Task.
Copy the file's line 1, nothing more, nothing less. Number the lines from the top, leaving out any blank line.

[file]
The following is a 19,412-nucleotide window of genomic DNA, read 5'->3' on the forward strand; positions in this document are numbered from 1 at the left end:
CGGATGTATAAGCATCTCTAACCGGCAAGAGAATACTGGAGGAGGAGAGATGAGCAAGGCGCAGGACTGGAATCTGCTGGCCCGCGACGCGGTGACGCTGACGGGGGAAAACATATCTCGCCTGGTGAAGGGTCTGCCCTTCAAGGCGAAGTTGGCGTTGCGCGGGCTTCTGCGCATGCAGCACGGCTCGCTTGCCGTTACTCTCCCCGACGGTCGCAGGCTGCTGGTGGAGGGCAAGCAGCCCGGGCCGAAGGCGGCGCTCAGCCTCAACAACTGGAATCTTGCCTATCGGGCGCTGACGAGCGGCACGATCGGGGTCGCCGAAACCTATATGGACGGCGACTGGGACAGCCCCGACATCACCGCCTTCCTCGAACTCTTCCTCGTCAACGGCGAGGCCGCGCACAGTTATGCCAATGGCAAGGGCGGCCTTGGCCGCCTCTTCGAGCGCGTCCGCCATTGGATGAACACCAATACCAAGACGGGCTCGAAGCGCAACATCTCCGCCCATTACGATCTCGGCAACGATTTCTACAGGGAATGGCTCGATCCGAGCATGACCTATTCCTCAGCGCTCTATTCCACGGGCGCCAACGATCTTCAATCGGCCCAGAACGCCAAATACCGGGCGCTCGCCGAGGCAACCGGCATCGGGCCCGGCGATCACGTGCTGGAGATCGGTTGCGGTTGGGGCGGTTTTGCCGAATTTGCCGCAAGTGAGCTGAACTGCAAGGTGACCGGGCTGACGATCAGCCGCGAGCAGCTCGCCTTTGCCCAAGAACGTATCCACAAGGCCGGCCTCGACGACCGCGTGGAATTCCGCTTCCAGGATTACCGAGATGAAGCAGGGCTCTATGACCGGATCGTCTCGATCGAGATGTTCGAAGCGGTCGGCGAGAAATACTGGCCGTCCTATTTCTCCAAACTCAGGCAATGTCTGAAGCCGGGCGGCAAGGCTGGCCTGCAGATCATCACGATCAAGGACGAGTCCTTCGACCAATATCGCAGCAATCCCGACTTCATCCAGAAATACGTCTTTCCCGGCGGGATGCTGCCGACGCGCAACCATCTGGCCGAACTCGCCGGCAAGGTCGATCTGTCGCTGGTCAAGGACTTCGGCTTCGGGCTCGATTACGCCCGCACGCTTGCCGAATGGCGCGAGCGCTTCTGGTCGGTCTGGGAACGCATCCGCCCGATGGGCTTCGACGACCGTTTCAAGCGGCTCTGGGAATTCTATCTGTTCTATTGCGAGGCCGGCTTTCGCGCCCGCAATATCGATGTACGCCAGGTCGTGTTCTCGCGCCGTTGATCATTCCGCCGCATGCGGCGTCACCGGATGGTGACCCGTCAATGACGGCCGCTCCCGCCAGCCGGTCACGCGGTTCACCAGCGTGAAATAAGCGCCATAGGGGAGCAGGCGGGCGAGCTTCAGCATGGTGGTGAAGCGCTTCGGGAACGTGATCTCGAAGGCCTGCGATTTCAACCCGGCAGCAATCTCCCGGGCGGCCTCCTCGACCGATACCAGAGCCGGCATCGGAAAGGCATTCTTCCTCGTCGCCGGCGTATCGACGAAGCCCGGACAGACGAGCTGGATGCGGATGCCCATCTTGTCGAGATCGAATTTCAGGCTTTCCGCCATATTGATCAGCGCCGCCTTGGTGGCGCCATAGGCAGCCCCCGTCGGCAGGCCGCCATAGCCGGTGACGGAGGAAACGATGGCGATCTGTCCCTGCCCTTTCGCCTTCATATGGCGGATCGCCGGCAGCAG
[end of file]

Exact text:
The following is a 19,412-nucleotide window of genomic DNA, read 5'->3' on the forward strand; positions in this document are numbered from 1 at the left end: